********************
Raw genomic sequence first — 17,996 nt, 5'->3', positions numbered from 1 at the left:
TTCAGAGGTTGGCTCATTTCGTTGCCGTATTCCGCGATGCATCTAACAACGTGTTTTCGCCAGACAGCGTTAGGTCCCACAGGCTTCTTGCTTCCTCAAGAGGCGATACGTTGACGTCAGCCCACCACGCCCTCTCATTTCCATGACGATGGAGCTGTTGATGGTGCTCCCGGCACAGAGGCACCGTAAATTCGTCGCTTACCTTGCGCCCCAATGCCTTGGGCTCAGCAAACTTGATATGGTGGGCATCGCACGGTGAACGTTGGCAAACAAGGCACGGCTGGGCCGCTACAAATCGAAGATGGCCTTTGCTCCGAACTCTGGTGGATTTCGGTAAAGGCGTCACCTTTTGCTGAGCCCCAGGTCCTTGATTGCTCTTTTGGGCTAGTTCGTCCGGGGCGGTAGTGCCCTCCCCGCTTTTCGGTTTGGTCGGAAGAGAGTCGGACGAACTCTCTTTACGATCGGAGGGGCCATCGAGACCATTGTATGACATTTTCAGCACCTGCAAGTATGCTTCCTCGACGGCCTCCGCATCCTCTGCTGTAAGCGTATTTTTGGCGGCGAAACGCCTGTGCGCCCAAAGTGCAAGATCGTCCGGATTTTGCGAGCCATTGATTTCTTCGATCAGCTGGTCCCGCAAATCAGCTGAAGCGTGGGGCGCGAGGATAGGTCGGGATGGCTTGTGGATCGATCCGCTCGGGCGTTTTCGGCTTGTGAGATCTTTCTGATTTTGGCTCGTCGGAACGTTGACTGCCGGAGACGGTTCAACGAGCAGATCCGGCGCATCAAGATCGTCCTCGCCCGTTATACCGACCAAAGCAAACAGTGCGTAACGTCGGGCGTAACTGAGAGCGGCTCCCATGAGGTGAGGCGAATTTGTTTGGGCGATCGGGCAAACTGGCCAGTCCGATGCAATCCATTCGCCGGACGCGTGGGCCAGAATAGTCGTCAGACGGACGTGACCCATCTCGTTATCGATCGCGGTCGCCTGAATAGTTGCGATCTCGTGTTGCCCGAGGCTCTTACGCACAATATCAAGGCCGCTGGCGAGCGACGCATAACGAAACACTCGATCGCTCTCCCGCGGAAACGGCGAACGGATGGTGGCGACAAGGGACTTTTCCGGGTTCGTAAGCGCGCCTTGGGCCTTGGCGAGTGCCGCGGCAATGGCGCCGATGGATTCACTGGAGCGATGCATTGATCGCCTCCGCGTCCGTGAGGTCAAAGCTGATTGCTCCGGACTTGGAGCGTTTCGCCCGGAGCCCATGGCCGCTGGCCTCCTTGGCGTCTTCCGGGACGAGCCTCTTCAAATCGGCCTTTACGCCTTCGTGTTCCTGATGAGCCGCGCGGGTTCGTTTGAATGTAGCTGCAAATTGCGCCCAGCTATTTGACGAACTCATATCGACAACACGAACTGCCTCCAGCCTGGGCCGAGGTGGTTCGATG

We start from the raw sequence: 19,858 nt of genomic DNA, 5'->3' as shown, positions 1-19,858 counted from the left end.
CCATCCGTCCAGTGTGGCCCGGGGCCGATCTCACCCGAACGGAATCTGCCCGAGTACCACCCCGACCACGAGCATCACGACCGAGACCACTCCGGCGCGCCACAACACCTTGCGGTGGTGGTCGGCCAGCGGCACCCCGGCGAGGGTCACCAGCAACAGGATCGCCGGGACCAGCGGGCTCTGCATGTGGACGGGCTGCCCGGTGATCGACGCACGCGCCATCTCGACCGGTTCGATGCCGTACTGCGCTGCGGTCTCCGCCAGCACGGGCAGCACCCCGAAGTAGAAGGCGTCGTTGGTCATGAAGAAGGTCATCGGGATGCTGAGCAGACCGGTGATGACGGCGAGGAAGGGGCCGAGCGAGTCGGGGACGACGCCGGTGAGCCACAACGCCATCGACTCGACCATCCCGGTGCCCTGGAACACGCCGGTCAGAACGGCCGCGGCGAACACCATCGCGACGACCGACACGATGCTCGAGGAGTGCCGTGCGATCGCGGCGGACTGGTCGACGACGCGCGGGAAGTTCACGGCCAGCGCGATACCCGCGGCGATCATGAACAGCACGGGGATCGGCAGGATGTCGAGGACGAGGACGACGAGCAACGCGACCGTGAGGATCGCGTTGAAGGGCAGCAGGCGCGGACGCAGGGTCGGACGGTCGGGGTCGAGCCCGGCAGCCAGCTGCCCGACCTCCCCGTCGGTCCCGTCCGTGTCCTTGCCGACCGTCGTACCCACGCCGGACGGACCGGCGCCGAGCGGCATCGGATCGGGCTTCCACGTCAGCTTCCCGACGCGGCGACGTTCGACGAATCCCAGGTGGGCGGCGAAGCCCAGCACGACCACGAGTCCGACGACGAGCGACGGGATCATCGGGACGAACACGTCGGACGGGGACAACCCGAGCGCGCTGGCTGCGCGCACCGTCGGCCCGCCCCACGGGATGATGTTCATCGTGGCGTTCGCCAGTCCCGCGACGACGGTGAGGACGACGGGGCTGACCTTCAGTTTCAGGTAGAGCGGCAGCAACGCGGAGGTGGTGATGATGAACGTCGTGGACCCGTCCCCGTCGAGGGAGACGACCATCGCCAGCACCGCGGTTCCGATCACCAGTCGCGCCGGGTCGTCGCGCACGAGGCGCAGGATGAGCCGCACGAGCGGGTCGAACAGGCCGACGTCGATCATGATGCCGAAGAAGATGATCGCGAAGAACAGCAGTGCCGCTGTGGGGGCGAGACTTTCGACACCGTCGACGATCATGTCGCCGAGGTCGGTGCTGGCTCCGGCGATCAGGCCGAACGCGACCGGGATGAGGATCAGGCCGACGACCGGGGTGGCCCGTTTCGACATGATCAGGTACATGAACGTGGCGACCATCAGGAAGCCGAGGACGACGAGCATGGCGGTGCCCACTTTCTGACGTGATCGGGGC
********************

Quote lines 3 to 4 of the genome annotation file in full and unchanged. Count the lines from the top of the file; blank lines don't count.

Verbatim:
We start from the raw sequence: 19,858 nt of genomic DNA, 5'->3' as shown, positions 1-19,858 counted from the left end.
CCATCCGTCCAGTGTGGCCCGGGGCCGATCTCACCCGAACGGAATCTGCCCGAGTACCACCCCGACCACGAGCATCACGACCGAGACCACTCCGGCGCGCCACAACACCTTGCGGTGGTGGTCGGCCAGCGGCACCCCGGCGAGGGTCACCAGCAACAGGATCGCCGGGACCAGCGGGCTCTGCATGTGGACGGGCTGCCCGGTGATCGACGCACGCGCCATCTCGACCGGTTCGATGCCGTACTGCGCTGCGGTCTCCGCCAGCACGGGCAGCACCCCGAAGTAGAAGGCGTCGTTGGTCATGAAGAAGGTCATCGGGATGCTGAGCAGACCGGTGATGACGGCGAGGAAGGGGCCGAGCGAGTCGGGGACGACGCCGGTGAGCCACAACGCCATCGACTCGACCATCCCGGTGCCCTGGAACACGCCGGTCAGAACGGCCGCGGCGAACACCATCGCGACGACCGACACGATGCTCGAGGAGTGCCGTGCGATCGCGGCGGACTGGTCGACGACGCGCGGGAAGTTCACGGCCAGCGCGATACCCGCGGCGATCATGAACAGCACGGGGATCGGCAGGATGTCGAGGACGAGGACGACGAGCAACGCGACCGTGAGGATCGCGTTGAAGGGCAGCAGGCGCGGACGCAGGGTCGGACGGTCGGGGTCGAGCCCGGCAGCCAGCTGCCCGACCTCCCCGTCGGTCCCGTCCGTGTCCTTGCCGACCGTCGTACCCACGCCGGACGGACCGGCGCCGAGCGGCATCGGATCGGGCTTCCACGTCAGCTTCCCGACGCGGCGACGTTCGACGAATCCCAGGTGGGCGGCGAAGCCCAGCACGACCACGAGTCCGACGACGAGCGACGGGATCATCGGGACGAACACGTCGGACGGGGACAACCCGAGCGCGCTGGCTGCGCGCACCGTCGGCCCGCCCCACGGGATGATGTTCATCGTGGCGTTCGCCAGTCCCGCGACGACGGTGAGGACGACGGGGCTGACCTTCAGTTTCAGGTAGAGCGGCAGCAACGCGGAGGTGGTGATGATGAACGTCGTGGACCCGTCCCCGTCGAGGGAGACGACCATCGCCAGCACCGCGGTTCCGATCACCAGTCGCGCCGGGTCGTCGCGCACGAGGCGCAGGATGAGCCGCACGAGCGGGTCGAACAGGCCGACGTCGATCATGATGCCGAAGAAGATGATCGCGAAGAACAGCAGTGCCGCTGTGGGGGCGAGACTTTCGACACCGTCGACGATCATGTCGCCGAGGTCGGTGCTGGCTCCGGCGATCAGGCCGAACGCGACCGGGATGAGGATCAGGCCGACGACCGGGGTGGCCCGTTTCGACATGATCAGGTACATGAACGTGGCGACCATCAGGAAGCCGAGGACGACGAGCATGGCGGTGCCCACTTTCTGACGTGATCGGGGC